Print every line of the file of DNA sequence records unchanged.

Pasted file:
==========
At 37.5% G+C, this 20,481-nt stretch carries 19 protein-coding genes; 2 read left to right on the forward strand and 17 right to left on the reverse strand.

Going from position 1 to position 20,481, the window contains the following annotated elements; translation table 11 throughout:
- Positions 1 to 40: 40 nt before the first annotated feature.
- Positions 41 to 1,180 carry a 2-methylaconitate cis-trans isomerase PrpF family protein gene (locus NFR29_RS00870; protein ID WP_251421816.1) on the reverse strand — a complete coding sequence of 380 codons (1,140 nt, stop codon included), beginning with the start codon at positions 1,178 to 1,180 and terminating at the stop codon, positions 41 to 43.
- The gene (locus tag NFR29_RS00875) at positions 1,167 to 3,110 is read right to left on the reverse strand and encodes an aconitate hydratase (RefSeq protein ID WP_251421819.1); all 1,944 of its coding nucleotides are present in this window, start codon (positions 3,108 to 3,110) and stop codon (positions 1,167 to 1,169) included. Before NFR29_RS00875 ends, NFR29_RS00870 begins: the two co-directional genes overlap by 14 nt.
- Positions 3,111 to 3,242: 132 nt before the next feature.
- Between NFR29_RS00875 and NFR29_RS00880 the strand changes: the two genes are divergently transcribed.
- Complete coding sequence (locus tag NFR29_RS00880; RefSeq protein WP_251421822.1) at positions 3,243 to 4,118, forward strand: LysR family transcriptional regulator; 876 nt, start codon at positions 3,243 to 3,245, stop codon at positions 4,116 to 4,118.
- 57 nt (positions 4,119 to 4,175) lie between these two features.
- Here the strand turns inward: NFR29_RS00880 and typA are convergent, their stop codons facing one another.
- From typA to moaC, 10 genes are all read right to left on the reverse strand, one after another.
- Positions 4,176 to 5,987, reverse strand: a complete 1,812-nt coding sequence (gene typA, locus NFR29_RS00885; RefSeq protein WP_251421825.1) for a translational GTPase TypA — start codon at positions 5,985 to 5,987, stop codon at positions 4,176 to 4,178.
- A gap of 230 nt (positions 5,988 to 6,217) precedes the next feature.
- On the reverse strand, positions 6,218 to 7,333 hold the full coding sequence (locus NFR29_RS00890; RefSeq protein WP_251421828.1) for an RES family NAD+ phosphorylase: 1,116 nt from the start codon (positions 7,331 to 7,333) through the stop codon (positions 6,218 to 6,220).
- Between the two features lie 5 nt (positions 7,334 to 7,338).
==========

At 37.5% G+C, this 20,481-nt stretch carries 19 protein-coding genes; 2 read left to right on the forward strand and 17 right to left on the reverse strand.

Going from position 1 to position 20,481, the window contains the following annotated elements; translation table 11 throughout:
- Positions 1 to 40: 40 nt before the first annotated feature.
- Positions 41 to 1,180 carry a 2-methylaconitate cis-trans isomerase PrpF family protein gene (locus NFR29_RS00870; protein ID WP_251421816.1) on the reverse strand — a complete coding sequence of 380 codons (1,140 nt, stop codon included), beginning with the start codon at positions 1,178 to 1,180 and terminating at the stop codon, positions 41 to 43.
- The gene (locus tag NFR29_RS00875) at positions 1,167 to 3,110 is read right to left on the reverse strand and encodes an aconitate hydratase (RefSeq protein ID WP_251421819.1); all 1,944 of its coding nucleotides are present in this window, start codon (positions 3,108 to 3,110) and stop codon (positions 1,167 to 1,169) included. Before NFR29_RS00875 ends, NFR29_RS00870 begins: the two co-directional genes overlap by 14 nt.
- Positions 3,111 to 3,242: 132 nt before the next feature.
- Between NFR29_RS00875 and NFR29_RS00880 the strand changes: the two genes are divergently transcribed.
- Complete coding sequence (locus tag NFR29_RS00880; RefSeq protein WP_251421822.1) at positions 3,243 to 4,118, forward strand: LysR family transcriptional regulator; 876 nt, start codon at positions 3,243 to 3,245, stop codon at positions 4,116 to 4,118.
- 57 nt (positions 4,119 to 4,175) lie between these two features.
- Here the strand turns inward: NFR29_RS00880 and typA are convergent, their stop codons facing one another.
- From typA to moaC, 10 genes are all read right to left on the reverse strand, one after another.
- Positions 4,176 to 5,987, reverse strand: a complete 1,812-nt coding sequence (gene typA, locus NFR29_RS00885; RefSeq protein WP_251421825.1) for a translational GTPase TypA — start codon at positions 5,985 to 5,987, stop codon at positions 4,176 to 4,178.
- A gap of 230 nt (positions 5,988 to 6,217) precedes the next feature.
- On the reverse strand, positions 6,218 to 7,333 hold the full coding sequence (locus NFR29_RS00890; RefSeq protein WP_251421828.1) for an RES family NAD+ phosphorylase: 1,116 nt from the start codon (positions 7,331 to 7,333) through the stop codon (positions 6,218 to 6,220).
- Between the two features lie 5 nt (positions 7,334 to 7,338).